The following is the third of nine stories featuring an ascending young Bears player heading into the 2021 season:
Roquan Smith, inside linebacker
How he was acquired
The Bears selected Smith with the eighth pick in the first round of the 2018 draft out of Georgia. They viewed him as a speedy and tenacious sideline-to-sideline three-down inside linebacker who excels against the run as well as in pass coverage.
In his final year at Georgia, Smith was voted first-team All-American, won the Butkus Award as the nation's best linebacker and was named SEC Defensive Player of the Year. He was also a finalist for the Bronko Nagurski Trophy and Chuck Bednarik Award, both of which are presented to the country's best defensive player.
"To come away with one of the top defensive players in the draft, SEC Defensive Player of the Year, Butkus Award winner, we're fired up," general manager Ryan Pace said the night the Bears picked Smith. "The whole draft room's excited. The whole building's excited."
In his final year in college, Smith helped Georgia reach the CFP national championship game, starting all 15 games and leading the Bulldogs with 137 tackles, 6.5 sacks, 14.0 tackles-for-loss and 20 quarterback hits. He was named MVP of the SEC Championship Game and Defensive MVP of the Rose Bowl in the CFP semifinal.
"The first thing that comes to mind is his instincts, his play speed and his physicality," Pace said. "I mean, he hits with impact. Those are things that jump out. Every game you watch, he's just so explosive. This guy's flying around, making plays. In today's NFL, the linebackers are becoming more and more of this. Sometimes you might sacrifice a little bit of size to gain a lot of athleticism and a lot of speed, and Roquan definitely has that."
Prior to 2020 season
Smith made an immediate impact as a rookie, registering a sack on his first NFL play. He led the Bears with 121 tackles in 2018, three shy of Hall of Famer Brian Urlacher's franchise rookie record set in 2000. Smith also registered five sacks, eight tackles-for-loss, one interception and five pass breakups while playing in all 16 games with 15 starts. He added a second interception in the Bears' wild-card playoff loss to the Eagles and was named a Pro Bowl alternate.
"It was huge to watch him just kind of flourish, especially in the late part of the year," Pace said. "The sky's the limit for him. It's just exciting to see him grow. I think you saw a glimpse of what he's going to be, especially in the later part of the season."
Smith picked up in 2019 where he left off in 2018, but sustained a season-ending pectoral injury in a Week 14 win over the Cowboys. Despite missing the final three games, he still led the Bears with 100 tackles.
Smith had been playing his best football of the season before suffering the injury, recording at least 10 tackles in four of five contests, including a career-high 16 stops in a Thanksgiving win in Detroit. Smith also compiled two sacks and two tackles-for-loss against the Lions, becoming only the third player in NFL history with at least 15 tackles and two sacks in a game.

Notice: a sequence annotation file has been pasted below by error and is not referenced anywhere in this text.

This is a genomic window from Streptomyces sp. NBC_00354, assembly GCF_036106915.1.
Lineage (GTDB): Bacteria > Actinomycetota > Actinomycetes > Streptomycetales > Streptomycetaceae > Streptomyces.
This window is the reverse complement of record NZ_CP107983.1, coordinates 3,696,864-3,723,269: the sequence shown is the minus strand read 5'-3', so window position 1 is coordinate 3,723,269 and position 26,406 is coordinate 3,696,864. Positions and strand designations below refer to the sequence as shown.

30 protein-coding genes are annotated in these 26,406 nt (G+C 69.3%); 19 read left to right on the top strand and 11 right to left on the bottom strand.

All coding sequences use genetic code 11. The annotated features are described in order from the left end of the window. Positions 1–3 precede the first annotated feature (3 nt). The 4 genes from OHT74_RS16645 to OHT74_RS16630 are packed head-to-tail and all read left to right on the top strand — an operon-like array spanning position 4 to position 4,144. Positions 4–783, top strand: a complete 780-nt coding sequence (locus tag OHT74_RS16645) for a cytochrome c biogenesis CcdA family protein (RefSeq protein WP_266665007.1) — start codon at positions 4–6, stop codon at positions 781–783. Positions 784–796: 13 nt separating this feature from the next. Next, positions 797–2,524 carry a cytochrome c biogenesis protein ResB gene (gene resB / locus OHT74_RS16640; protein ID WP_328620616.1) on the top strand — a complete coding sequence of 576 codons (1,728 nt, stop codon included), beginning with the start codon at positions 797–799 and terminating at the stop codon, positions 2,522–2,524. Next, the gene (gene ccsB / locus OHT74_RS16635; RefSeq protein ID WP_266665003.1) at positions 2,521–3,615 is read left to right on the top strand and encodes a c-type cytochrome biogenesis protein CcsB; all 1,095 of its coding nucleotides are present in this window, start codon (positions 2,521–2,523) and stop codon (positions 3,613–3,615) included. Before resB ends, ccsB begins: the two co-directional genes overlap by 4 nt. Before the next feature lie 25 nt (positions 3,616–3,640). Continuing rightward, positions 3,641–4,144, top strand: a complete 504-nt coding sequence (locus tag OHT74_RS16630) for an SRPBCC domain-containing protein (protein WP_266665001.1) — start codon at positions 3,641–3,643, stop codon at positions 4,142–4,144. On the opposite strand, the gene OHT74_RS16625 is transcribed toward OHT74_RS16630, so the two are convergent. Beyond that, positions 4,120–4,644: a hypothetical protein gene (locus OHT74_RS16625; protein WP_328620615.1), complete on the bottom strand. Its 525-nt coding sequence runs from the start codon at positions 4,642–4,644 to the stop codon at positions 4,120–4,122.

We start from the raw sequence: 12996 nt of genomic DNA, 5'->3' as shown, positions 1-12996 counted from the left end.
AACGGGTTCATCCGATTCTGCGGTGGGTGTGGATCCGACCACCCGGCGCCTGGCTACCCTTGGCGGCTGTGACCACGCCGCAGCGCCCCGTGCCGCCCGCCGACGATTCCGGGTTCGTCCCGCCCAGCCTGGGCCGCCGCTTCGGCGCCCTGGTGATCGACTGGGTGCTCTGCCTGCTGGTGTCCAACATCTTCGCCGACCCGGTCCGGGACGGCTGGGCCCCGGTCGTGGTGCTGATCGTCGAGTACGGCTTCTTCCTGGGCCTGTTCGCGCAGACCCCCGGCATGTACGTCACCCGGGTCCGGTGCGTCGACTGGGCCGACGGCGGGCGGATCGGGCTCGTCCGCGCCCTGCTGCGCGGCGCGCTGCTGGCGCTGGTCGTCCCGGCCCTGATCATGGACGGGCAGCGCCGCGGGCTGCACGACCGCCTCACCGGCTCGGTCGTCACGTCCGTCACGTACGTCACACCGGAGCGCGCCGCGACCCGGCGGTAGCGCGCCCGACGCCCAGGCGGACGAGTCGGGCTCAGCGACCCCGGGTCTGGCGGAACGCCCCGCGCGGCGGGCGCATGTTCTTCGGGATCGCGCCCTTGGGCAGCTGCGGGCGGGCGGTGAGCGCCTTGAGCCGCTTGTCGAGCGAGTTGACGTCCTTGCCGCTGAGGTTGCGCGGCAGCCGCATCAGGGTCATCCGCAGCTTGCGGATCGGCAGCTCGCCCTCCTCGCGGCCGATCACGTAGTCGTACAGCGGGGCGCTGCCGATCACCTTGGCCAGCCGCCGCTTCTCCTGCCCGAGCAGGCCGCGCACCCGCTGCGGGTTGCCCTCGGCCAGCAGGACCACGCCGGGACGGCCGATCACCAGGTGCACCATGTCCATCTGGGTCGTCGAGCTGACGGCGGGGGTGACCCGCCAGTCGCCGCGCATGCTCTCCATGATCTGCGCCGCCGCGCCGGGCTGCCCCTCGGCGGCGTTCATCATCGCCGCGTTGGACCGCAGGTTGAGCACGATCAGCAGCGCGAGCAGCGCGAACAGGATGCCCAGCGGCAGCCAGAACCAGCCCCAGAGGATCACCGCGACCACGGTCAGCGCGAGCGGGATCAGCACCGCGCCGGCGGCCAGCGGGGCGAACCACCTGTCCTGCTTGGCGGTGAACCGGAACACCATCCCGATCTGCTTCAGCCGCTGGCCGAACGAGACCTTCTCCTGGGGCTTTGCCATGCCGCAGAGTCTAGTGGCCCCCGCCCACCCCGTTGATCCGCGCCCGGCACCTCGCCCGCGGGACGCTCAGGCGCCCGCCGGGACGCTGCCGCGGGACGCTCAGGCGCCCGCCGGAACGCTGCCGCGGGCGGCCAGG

"I really thought that you felt him, especially here in the last several games, really turn it on, really playing fast," coach Matt Nagy said at the time. "He's always had that. Every play that he gets, every game that he plays for the rest of his career, he's only going to get better and better."
Bears teammates and coaches predicted that Smith would have a breakout season in 2020, and he did not disappoint. The Georgia product finished seventh in the NFL with a career-high and team-leading 139 tackles, second with 96 solo tackles and second with 18 tackles-for-loss—the most TFLs by a Bears player since Urlacher had 19 in 2002.
Smith was the only NFL player to record at least 100 tackles, 10 tackles-for-loss, two sacks and two interceptions. He picked off two passes in a Week 16 win over the Jaguars, becoming the first Bears linebacker with two interceptions in a game since Lance Briggs in 2008 and the only NFL linebacker to accomplish that feat in 2020.
Smith also fueled the Bears' three-game winning streak late in the season. He generated 14 tackles, one sack and three tackles-for-loss against the Vikings; 12 tackles, two sacks and two tackles-for-loss versus the Texans; and the aforementioned two interceptions against the Jaguars.
"This guy prepares and practices just like that dude, 52," defensive coordinator Chuck Pagano said late in the season, comparing Smith to former Ravens star middle linebacker Ray Lewis, who Pagano coached when he served as a Baltimore assistant from 2008-11.
"He's playing at a really high level and he's been really consistent. I can just see his play getting better and better and better every single week. He goes out and he has dominant performances.
"Like a fine wine, he's getting better with age. He's not an Opus One yet, another near that. Maybe a Duckhorn, a Cakebread. He's moving up the ladder of Northern California/Napa Valley, really nice Cab. He's locked in and he's so focused right now. He just wants to do great things for his teammates. He's a selfless dude."
Smith injured his elbow in the Bears' regular season finale against the Packers and was unable to play on Super Wild Card Weekend versus the Saints. But given his emergence as a star defender and the fact that he's still only 23, he has an incredibly bright future.